Cinema Salim posted this image on Facebook on January 8, 2019, showing their doors barred.
ERBIL, Kurdistan Region — Kurdish security forces closed Cinema Salim in downtown Sulaimani on Tuesday in a bid to prevent the screening of a movie about Sakine Cansiz, a founding Kurdistan Workers’ Party (PKK) member who was assassinated in Paris.
“[A] force of Sulaimani’s General Asayesh without an official decree came to Cinema Salim and closed the doors of the cinema,” read a statement from the theater on Facebook.
The cinema says the closing is just ahead of a scheduled screening of ‘My Whole Life Was a Struggle’ about “comrade” Sakine Cansiz on Friday. It is about the assassination of the founding PKK member on January 9, 2013, in Paris.
The cinema claims it received a warning “the movie can’t be shown” from the Asayesh — belonging to the Patriotic Union of Kurdistan (PUK) — but not an official warrant from the government.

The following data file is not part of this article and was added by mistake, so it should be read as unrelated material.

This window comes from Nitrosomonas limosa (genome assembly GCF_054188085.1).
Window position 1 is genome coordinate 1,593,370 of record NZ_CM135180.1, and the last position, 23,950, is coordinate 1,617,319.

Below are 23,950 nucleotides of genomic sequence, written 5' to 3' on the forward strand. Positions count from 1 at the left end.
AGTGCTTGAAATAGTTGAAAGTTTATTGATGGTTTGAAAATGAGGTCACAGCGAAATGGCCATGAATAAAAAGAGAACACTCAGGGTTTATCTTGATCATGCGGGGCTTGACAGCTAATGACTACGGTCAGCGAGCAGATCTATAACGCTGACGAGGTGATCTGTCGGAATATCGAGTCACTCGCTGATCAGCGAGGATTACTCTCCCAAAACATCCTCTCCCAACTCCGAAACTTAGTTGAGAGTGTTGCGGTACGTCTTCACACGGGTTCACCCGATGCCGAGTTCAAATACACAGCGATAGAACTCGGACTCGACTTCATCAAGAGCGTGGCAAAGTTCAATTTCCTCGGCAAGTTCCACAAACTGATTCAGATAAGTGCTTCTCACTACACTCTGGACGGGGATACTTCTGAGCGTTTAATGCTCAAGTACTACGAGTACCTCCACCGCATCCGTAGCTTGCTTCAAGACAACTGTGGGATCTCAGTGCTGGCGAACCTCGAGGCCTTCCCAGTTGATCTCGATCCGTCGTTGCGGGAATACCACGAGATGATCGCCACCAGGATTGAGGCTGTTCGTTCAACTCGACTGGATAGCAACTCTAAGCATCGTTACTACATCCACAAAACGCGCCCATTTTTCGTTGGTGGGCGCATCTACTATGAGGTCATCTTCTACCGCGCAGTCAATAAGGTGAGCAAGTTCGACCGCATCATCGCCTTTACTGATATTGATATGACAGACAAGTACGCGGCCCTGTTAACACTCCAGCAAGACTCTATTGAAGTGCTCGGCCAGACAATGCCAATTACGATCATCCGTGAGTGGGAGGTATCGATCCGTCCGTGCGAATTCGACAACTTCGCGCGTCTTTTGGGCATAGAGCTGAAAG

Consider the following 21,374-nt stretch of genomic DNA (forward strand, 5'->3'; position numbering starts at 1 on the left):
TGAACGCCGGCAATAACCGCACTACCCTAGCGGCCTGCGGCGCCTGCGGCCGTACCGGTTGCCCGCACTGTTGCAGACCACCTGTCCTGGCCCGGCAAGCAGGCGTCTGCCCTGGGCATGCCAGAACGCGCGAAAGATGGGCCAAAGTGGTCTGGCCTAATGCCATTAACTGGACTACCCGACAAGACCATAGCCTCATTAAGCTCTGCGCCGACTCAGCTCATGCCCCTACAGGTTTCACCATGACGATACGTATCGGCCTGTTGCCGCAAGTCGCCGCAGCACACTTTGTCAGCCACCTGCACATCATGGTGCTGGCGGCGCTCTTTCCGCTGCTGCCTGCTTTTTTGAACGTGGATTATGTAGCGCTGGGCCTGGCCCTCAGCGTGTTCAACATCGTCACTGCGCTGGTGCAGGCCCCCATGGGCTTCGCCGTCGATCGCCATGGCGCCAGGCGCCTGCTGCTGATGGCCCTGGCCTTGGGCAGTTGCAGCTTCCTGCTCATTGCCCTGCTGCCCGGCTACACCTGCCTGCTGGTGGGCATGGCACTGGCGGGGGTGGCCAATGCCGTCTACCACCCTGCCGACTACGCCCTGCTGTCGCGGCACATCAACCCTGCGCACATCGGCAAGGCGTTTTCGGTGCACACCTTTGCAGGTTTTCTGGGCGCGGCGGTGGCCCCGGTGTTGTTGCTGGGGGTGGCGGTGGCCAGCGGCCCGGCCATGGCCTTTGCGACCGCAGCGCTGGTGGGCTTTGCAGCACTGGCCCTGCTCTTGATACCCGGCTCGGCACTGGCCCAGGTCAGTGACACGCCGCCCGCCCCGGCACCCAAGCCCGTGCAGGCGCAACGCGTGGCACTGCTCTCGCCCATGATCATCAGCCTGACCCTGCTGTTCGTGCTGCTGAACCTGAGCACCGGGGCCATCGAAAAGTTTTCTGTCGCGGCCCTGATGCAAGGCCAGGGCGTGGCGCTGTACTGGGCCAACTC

“This constraining of freedom and monopolizing the public space won’t defeat our will, and against preventing real art, we won’t remain silent,” added the cinema.
Cansiz is a founding female member of the PKK. She is from Dersim and family members were affected in the Dersim Massacre that many consider to be genocide against the Alevi Kurds in particular.
The PKK is a Kurdish party fighting for greater political, minority, and cultural rights in Turkey for nearly 4 decades. She was tortured and arrested by the Turkish police in the 1980s.
Alongside comrades Fidan Dogan and Leyla Soylemez, she was shot dead in an assassination operation largely blamed on the Turkey’s MIT intelligence agents.
This crackdown by the largest party in Sulaimani’s Asayesh began late last month in a bid to placate Turkey which has kept its airspace for flights to Sulaimani’s airport closed, claiming the PUK is abetting and supporting the PKK.
The PUK did not immediately release a statement on the events.